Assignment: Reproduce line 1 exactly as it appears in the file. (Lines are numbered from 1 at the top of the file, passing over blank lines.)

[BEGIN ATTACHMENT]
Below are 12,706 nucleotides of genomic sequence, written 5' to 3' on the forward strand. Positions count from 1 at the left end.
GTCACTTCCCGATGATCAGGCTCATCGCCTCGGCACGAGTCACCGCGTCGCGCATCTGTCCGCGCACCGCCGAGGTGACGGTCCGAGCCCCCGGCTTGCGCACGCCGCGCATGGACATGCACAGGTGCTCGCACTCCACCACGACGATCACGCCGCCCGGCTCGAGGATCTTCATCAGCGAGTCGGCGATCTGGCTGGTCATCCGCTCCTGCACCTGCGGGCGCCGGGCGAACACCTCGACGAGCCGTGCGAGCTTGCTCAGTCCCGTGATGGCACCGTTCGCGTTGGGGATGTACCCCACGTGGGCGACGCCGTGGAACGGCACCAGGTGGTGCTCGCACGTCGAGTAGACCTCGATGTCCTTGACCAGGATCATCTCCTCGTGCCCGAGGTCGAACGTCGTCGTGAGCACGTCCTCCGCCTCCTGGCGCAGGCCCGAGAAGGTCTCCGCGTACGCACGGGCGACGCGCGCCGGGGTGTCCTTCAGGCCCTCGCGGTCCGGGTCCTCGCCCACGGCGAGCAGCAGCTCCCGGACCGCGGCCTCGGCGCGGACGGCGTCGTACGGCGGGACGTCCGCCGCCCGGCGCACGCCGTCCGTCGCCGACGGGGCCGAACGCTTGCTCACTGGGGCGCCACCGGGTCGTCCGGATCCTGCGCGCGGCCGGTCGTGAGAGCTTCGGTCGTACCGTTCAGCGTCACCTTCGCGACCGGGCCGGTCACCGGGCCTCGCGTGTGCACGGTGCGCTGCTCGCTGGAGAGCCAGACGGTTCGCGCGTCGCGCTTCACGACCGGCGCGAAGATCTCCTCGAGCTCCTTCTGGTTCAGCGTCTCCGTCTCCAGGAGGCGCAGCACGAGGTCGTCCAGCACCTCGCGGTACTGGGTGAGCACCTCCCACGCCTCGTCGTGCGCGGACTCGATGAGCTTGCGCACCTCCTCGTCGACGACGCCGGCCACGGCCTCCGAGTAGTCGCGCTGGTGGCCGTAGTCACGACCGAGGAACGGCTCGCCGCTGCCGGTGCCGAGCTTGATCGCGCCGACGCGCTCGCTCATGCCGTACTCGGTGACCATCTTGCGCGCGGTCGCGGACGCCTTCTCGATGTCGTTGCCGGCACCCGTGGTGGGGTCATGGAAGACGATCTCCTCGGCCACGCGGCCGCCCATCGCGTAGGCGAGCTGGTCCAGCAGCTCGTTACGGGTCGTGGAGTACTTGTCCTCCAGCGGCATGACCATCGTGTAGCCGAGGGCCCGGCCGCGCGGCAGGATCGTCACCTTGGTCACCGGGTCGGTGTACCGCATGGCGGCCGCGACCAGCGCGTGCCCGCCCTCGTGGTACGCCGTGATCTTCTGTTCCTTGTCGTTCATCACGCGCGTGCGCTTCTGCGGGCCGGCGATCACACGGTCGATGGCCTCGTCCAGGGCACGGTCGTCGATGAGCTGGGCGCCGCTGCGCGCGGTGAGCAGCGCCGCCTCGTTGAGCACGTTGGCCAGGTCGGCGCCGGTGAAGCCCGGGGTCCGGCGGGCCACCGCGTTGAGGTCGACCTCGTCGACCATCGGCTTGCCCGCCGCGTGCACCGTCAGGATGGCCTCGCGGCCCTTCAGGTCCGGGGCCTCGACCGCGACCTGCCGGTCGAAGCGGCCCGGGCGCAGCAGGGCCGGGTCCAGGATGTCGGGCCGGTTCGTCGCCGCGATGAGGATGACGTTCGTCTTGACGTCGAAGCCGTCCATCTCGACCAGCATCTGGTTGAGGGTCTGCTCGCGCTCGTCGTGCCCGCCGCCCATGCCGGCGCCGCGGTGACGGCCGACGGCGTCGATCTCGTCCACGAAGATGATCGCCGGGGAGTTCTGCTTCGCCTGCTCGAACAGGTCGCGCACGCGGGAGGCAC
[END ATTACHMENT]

Below are 12,706 nucleotides of genomic sequence, written 5' to 3' on the forward strand. Positions count from 1 at the left end.